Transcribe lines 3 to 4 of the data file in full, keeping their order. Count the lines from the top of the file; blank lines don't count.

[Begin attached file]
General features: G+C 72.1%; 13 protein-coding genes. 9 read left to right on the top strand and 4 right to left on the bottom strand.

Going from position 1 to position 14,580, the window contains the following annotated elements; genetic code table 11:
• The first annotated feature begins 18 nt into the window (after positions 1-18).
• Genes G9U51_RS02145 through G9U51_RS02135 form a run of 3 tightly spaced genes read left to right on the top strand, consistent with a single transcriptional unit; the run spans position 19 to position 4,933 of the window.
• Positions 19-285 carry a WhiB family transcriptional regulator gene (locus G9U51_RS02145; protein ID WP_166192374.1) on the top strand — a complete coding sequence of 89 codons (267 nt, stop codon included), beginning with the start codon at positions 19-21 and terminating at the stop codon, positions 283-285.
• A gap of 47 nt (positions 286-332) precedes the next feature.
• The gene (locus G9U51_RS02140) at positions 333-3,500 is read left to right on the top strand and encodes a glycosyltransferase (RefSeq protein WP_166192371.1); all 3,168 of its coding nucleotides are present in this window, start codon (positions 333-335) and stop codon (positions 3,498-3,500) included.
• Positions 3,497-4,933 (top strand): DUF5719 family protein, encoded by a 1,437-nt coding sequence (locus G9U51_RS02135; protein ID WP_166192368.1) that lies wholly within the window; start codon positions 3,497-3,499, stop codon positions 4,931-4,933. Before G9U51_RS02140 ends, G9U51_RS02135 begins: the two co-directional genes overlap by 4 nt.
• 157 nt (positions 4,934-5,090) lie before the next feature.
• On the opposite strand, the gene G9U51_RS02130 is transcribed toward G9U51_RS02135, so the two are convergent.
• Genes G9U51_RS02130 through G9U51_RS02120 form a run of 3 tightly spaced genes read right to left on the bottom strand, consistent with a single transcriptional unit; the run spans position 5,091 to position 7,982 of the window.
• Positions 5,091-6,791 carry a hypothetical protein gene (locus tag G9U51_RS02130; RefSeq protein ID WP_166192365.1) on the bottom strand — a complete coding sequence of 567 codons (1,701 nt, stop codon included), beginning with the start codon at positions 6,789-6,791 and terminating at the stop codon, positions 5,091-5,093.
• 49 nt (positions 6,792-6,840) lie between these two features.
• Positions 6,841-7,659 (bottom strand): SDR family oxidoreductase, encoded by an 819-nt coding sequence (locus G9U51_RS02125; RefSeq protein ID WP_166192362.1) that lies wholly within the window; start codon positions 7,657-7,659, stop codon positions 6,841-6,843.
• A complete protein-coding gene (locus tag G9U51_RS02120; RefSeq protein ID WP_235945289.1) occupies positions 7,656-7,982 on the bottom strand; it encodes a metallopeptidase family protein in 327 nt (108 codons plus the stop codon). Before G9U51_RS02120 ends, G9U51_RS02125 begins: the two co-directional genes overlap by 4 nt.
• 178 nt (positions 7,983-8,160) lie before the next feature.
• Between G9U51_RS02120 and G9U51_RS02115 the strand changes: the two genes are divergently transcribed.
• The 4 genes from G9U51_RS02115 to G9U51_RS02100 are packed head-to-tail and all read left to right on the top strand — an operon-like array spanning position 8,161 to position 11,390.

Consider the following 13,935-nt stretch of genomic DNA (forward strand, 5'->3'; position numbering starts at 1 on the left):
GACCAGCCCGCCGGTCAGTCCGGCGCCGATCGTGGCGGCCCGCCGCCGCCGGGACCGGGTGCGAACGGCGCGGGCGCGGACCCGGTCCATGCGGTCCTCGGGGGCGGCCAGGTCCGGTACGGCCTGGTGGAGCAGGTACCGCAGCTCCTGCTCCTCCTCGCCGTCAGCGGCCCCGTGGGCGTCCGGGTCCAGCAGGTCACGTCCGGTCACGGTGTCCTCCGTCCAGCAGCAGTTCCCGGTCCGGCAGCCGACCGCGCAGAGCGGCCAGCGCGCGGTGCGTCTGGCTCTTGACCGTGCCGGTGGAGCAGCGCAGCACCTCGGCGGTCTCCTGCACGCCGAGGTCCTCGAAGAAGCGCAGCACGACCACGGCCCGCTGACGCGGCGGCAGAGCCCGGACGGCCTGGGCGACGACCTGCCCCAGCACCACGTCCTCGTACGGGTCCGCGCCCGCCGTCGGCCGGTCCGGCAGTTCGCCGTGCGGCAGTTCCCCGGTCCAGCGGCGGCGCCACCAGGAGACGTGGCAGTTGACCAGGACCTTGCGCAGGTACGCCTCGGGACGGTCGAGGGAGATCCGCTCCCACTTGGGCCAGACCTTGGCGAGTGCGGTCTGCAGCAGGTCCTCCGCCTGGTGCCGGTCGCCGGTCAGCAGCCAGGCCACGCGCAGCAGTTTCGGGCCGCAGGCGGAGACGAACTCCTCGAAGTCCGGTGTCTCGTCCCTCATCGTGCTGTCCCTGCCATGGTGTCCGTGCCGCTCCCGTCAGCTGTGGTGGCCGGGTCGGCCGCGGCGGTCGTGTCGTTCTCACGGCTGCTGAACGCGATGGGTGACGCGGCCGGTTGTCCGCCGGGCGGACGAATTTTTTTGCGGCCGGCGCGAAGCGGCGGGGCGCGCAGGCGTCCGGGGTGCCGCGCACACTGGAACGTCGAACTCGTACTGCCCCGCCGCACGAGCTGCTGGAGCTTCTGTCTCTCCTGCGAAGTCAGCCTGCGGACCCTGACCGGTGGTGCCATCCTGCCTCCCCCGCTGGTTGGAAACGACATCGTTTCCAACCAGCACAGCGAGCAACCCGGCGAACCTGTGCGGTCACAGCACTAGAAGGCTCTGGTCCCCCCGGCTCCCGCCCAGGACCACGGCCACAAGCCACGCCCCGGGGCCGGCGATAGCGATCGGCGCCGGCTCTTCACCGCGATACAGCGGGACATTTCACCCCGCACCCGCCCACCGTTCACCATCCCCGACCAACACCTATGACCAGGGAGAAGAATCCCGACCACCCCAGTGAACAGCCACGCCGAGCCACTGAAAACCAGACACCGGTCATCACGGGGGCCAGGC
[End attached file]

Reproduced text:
• The first annotated feature begins 18 nt into the window (after positions 1-18).
• Genes G9U51_RS02145 through G9U51_RS02135 form a run of 3 tightly spaced genes read left to right on the top strand, consistent with a single transcriptional unit; the run spans position 19 to position 4,933 of the window.